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philosophy, theology and ethics

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OCR A-Level Religious Studies (commonly referred to in schools as 'Philosophy and Ethics') is a dynamic course introducing students to some of the fundamental questions in theology and philosophy.  These include questions about the nature of God, what it means to be a human being, what is right and wrong and the relationship between mind and body.


This course trains students to think and argue more coherently and so is ideally suited to complement both other humanities courses (History, Literature, Psychology) and the sciences (in 2011, 20% of Oxford Maths graduates had an A-Level in Religious Studies).

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Lessons involve a mixture of didactic teaching, independent work and group discussion. Homework is set weekly and is normally a combination of reading, essay writing and online activities.

The more that you engage in the online discussions the more that you will be developing mastery of the material (AO1) and developing your ability to sustain and justify an argument in response to others (AO2).


Students are tested throughout the year with short vocabulary tests at the end of each topic, weekly essays, half termly assessments, and two full mock examinations (in December and March).

At the end of the course, students are assessed with three 2 hour exams and must answer three questions from a choice of four, worth 40 marks each (AO1 40%, A02 60%).


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You can be tested on anything in the specification. Though the textbook has been approved by the examination board, it does not necessarily hit every point on the spec thoroughly. It is therefore your responsibility to familiarise yourself with the specification. For each topic, I have included the key questions you should be able to answer as described in the spec, and a tree diagram breaking down that unit, but you'll want to download it to see more detail.



I have uploaded all of my lesson powerpoints and essay plans. In addition, I have added short academic extracts, accompanied with questions, which will help you move beyond the textbook, absolutely essential for those 'A' grades. Use the Cornell note template, downloadable from resources, to help you take notes.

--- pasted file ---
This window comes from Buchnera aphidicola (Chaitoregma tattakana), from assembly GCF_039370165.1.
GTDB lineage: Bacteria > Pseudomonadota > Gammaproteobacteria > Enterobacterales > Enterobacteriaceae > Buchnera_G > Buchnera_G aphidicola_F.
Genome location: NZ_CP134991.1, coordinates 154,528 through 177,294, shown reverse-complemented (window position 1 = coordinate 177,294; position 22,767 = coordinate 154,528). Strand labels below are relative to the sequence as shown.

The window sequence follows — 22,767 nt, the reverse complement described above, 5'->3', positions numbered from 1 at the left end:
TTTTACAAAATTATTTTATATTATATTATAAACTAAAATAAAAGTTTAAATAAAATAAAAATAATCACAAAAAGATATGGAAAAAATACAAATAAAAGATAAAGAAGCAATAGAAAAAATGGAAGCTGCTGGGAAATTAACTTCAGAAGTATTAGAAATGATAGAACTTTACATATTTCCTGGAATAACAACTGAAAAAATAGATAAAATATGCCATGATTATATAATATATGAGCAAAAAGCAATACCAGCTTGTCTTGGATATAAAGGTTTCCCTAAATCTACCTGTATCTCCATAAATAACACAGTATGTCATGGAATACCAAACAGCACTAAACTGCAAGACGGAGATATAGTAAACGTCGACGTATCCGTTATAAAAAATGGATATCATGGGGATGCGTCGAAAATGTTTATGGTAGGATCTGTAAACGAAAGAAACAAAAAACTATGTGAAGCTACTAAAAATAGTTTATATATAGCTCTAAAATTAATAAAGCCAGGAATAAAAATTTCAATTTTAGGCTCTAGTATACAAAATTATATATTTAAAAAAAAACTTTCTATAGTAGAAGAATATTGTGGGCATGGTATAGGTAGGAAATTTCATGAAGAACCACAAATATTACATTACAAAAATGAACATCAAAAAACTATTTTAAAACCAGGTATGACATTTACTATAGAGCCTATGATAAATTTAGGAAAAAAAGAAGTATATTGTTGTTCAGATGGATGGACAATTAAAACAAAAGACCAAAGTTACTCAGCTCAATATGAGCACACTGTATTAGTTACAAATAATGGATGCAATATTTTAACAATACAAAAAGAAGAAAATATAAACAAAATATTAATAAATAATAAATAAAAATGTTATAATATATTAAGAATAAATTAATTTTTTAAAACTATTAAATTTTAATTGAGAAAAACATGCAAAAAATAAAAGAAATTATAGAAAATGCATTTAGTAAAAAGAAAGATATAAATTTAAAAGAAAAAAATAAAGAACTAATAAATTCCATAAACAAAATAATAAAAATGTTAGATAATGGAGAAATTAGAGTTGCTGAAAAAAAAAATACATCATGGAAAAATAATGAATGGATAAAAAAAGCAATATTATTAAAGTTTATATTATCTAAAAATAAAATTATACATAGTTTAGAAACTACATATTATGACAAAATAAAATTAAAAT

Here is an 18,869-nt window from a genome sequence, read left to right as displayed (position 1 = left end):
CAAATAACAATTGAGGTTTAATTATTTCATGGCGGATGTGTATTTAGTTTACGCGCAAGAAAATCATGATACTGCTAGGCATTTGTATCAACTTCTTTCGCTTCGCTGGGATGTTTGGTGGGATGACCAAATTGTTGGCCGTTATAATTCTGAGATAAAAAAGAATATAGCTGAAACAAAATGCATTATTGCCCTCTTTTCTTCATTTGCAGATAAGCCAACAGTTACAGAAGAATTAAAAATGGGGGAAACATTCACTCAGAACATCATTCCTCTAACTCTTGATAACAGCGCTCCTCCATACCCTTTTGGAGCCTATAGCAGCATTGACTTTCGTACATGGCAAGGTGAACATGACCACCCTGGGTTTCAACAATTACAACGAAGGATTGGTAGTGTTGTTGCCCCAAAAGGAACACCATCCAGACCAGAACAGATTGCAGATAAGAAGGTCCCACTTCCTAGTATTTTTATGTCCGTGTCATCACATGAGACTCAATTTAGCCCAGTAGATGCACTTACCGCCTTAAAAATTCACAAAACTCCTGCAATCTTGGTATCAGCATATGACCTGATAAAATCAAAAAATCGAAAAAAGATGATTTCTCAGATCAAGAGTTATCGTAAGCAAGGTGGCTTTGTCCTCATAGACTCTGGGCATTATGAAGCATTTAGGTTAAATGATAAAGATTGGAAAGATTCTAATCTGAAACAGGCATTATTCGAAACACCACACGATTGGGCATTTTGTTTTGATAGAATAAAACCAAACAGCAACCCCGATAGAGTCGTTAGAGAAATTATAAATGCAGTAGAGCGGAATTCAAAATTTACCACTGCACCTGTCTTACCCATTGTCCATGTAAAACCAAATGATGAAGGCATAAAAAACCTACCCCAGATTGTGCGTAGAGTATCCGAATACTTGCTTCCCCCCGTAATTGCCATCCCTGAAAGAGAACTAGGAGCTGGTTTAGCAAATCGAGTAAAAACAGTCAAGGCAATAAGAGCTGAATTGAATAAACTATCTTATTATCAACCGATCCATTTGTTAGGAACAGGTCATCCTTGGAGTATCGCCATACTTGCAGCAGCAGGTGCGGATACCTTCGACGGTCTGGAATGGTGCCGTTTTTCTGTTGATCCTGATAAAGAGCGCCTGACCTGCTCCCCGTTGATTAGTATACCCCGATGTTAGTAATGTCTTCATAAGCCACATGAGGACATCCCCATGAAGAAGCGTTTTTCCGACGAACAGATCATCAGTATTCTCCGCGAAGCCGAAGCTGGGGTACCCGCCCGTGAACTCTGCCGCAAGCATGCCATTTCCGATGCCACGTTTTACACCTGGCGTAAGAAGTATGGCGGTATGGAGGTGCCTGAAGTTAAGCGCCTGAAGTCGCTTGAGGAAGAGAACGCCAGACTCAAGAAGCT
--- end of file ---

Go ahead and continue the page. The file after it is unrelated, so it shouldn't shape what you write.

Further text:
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This is my curated selection of the best on the internet. There's an enormous amount of material online, animated video to explain core concepts (e.g. BBC Radio 4 'History of Ideas' series), discussions with philosophers and theologians (, Closer to Truth), and entire lessons (e.g. Wireless Philosophy and Crash Course).

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While there is no expectation that you memorise long lists of quotes, you should refer extensively to the view of scholars. A note on quoting biblical scripture. When referring to the epistles or letters (e.g. Romans), these should be accredited to Paul. The authorship of the Gospels and Acts is less certain so instead of writing 'Luke writes', you should instead refer to 'The author of Luke's Gospel...' or simply 'Luke's Gospel states...'

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My class notes based on my own reading, organised into sections to help you structure your essays.

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The retrieval grids help support spaced retrieval practice. In addition, there is a link to a quiz made with Microsoft Forms. Each quiz involves twenty multiple-choice questions and is automatically graded. Keep completing them until you get 100%!

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